Serious Game Engine Recommendation
Posted 08 June 2007 - 09:51 AM
Posted 08 June 2007 - 10:08 AM
Who knows why engine X is $5000 and engine Y is only $100. Sometimes it's a case of a difference in quality however this is not the case with C4. A commercial license to C4 will set you back $10, 000 - the independent license is only $200. I would speculate that this is a strategic ploy from the developers of the C4 Engine to ensure a healthy, long lasting future.
The C4 Engine takes a different approach; you receive a generic canvas to work from. The engine provides you with excellent low level systems and you write your own game code. By design, I would say that C4 is the most flexible engine I’ve worked with. You need to know how to code in C++ to effectively use C4, but man isn’t that what game making is all about? Unless you’re happy re-skinning someone else’s game module you’re going to have to be able to code in order to make a game. There are point & click solutions available but they are nowhere near as flexible and the results that can be obtained are mediocre at best.
If you’re not a coder, I can’t see how you’re going to make an RPG in any engine. Scripting will only take you so far.
If you can't code, don't have someone on your team who can code or are unwilling to learn how to code then I couldn't recommend C4 to you.
Posted 08 June 2007 - 02:07 PM
Thank you for your help!
Posted 08 June 2007 - 02:21 PM
"From the C4 Website" said:
Members of the ESA
Members of the ELSPA
C4 has superb rendering capabilities IMO. The demo has some clues as to its power however unfortunately it contains programmer art so its graphical prowess may not be as evident as it could be. A new demo is being worked on by an artist so hopefully that will do a better job of showcasing the engine's capabilities.
Lawmaker looks nice too though I have no experience with it so can't comment too much about it.
My advice is to download the C4 demo and try it out for yourself. Evaluate the tools, see the quality of your artwork once you import it into the engine and go from there. Then request an evaluation kit from Darkroom Studios, for the LawMaker engine and start making a comparison.
Posted 08 June 2007 - 03:03 PM
Posted 08 June 2007 - 03:24 PM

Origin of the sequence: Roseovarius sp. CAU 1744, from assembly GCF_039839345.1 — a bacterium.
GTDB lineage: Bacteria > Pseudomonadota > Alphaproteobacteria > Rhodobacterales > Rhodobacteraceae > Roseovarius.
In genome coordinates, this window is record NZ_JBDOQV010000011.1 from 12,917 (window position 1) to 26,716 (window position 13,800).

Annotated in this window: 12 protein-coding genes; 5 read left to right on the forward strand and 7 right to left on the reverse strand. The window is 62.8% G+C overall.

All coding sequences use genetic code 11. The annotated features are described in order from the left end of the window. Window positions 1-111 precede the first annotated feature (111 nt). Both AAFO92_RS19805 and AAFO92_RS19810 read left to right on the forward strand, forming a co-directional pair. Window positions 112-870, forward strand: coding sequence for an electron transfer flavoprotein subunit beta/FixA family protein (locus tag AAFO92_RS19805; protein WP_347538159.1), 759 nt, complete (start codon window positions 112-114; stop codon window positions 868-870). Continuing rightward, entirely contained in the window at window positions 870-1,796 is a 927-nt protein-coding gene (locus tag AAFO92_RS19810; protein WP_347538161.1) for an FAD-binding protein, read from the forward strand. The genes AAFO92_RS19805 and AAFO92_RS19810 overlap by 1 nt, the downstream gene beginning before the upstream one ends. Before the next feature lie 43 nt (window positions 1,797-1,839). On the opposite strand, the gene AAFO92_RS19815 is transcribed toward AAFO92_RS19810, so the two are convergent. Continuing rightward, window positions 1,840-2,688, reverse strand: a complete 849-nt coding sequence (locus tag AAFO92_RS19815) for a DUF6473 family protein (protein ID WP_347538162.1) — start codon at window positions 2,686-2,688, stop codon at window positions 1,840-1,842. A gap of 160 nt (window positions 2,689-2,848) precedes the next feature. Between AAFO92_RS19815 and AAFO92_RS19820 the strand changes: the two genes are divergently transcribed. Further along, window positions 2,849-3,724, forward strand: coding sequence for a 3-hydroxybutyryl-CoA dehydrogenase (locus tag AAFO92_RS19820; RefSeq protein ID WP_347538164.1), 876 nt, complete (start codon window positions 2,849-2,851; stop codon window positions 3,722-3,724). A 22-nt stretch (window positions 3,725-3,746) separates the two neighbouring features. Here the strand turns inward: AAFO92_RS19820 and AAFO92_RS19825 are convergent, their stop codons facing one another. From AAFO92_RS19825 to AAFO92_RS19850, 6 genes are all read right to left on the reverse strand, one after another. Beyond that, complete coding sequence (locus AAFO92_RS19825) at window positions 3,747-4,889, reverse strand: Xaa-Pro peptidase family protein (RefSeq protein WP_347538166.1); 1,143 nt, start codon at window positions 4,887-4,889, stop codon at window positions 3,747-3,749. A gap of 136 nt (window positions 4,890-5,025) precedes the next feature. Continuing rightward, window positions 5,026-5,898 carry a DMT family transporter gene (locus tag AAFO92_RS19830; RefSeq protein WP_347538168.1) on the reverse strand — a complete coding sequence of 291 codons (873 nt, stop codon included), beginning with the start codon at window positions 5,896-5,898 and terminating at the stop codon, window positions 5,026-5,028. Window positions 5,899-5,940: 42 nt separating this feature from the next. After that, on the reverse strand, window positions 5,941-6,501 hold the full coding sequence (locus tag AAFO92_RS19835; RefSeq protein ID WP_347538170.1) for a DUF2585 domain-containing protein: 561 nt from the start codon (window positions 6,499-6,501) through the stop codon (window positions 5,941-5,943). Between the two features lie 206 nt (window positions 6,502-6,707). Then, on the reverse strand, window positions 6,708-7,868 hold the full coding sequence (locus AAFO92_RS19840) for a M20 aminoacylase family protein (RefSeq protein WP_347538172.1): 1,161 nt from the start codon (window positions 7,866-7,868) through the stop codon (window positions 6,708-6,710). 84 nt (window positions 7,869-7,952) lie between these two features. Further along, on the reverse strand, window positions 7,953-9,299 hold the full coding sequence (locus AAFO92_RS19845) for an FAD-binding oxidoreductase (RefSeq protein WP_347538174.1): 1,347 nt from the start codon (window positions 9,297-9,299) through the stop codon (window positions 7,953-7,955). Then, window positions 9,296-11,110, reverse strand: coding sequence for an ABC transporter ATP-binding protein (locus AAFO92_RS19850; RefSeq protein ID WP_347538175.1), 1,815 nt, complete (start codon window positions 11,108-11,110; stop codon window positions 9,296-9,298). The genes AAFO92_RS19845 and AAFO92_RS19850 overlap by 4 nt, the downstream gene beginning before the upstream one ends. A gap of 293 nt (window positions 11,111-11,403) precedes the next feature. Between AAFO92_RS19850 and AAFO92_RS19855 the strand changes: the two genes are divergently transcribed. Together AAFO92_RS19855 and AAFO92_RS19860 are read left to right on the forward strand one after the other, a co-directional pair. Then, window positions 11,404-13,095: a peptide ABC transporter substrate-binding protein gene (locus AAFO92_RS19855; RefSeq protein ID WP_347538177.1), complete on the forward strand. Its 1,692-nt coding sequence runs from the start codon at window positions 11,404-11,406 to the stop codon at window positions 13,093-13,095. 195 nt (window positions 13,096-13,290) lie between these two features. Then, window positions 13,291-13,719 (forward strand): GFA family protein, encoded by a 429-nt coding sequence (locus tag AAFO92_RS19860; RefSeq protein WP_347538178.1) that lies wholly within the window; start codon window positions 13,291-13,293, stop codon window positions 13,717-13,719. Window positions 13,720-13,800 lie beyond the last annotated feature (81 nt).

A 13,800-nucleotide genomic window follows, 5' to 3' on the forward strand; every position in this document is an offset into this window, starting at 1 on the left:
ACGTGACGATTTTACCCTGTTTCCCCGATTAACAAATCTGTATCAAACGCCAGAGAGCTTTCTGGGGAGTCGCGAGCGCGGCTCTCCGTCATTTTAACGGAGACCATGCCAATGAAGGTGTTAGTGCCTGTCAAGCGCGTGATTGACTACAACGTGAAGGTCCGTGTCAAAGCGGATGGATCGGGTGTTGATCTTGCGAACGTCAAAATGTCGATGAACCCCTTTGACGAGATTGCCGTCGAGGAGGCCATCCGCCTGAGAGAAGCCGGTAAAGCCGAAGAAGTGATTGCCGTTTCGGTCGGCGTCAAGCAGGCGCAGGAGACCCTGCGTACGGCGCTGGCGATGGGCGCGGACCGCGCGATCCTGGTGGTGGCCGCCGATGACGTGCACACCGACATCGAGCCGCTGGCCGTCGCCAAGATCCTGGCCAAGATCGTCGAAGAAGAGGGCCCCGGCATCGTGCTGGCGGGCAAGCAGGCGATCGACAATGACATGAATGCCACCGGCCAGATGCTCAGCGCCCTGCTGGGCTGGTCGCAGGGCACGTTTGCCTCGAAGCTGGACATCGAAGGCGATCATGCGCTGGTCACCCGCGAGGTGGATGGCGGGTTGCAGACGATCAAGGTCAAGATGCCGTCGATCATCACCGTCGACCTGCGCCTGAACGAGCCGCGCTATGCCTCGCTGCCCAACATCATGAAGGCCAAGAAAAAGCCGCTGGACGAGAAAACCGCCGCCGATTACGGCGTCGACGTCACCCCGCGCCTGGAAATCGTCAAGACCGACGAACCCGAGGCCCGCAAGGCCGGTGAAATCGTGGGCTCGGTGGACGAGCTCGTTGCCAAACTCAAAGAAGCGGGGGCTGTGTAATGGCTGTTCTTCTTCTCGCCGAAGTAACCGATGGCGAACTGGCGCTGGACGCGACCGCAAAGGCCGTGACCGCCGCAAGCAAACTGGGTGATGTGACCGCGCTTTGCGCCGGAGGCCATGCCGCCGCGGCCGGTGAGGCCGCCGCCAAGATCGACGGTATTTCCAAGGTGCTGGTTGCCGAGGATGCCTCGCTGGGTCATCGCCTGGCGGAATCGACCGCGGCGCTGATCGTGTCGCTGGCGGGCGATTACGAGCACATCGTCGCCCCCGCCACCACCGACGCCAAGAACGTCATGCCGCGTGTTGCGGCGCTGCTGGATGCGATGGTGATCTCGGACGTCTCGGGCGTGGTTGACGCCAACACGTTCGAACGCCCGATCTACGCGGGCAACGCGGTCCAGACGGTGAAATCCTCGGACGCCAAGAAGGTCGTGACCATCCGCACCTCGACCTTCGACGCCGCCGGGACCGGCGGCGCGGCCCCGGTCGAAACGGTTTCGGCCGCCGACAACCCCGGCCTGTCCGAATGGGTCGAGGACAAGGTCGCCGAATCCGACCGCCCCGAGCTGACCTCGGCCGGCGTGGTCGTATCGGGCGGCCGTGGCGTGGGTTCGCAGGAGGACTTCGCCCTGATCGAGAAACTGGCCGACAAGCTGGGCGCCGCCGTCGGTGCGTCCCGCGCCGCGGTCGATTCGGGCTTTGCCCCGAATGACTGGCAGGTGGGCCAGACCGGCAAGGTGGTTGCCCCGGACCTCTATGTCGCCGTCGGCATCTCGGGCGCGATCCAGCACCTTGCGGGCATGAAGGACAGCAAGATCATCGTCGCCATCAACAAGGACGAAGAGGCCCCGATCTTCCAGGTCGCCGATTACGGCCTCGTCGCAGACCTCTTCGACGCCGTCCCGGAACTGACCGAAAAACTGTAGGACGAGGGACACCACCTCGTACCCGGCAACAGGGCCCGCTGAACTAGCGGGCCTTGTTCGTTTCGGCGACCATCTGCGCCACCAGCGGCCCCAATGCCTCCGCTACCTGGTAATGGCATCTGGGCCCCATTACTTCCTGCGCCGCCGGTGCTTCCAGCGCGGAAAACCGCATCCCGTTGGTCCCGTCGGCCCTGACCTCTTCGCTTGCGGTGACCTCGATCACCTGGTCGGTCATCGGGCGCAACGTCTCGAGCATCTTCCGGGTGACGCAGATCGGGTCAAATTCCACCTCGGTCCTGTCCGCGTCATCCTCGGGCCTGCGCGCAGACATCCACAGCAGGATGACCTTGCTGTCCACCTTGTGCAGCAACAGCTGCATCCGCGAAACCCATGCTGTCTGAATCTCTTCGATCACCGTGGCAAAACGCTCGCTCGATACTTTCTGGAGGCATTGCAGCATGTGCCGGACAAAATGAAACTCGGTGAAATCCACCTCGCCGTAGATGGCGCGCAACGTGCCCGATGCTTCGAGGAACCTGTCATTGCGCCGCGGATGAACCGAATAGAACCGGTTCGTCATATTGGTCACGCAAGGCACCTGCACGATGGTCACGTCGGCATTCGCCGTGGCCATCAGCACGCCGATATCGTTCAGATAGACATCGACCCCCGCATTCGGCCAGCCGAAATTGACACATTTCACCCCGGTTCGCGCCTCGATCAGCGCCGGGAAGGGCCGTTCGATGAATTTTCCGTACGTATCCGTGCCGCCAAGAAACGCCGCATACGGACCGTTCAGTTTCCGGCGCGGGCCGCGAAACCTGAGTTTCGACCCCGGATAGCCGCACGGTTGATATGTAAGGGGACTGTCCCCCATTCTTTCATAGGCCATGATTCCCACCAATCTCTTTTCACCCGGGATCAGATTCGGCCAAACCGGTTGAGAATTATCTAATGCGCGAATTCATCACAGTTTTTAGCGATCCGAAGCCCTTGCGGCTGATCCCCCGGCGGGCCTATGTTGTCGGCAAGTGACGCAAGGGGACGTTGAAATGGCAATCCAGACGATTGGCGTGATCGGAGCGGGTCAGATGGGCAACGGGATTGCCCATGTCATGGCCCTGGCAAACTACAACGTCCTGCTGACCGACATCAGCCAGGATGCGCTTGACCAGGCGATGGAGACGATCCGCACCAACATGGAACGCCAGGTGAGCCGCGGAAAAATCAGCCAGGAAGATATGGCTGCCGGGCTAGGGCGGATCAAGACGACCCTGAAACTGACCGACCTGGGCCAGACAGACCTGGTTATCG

Posted 08 June 2007 - 04:48 PM
Posted 08 June 2007 - 06:59 PM
C++ is designed to be a systems progamming language like C, so it is geared for high performance and is relatively "close to the metal", while still allowing high-level object-oriented programming.
Lua is a scripting language designed to be embedded into another application, so it is very light-weight and small, easy to learn and write code for, highly dynamic and mutable, but the tradeoff is that performance will not match what is written in C++, although Lua uses bytecode so it is not as if it's as slow as an interpreted language.
You use the right tool for the right job. If you use the Lawmaker engine and write Lua scripts, you'll have an easier time of getting off the ground, but since it's an embedded scripting language you'll have to operate within the limits that the Lawmaker developers have set. Without the C++ source for the engine, you won't be able to get a Lua script to do something the developers didn't decide to make available. Depending on what they made available, this may or may not be a problem. If you use C4 and have all the source code, you'll be able to modify anything in the engine as you see fit. It grants you more flexibility ultimately, but might be harder to work with.
Posted 08 June 2007 - 07:46 PM
Posted 08 June 2007 - 08:10 PM
Posted 08 June 2007 - 08:39 PM
2. I know another team which is working with the lawmaker, but they only use it for a FPS... They cant say me! The pogrammers of this team say that it is very flexible, but LUA is not useful to embed new game features etc. (for example has thelawmaker no refractive effect ;( ), but how objectiv is this opinion ;)
Posted 09 June 2007 - 05:13 AM
Posted 09 June 2007 - 12:38 PM
Thank you for your help!
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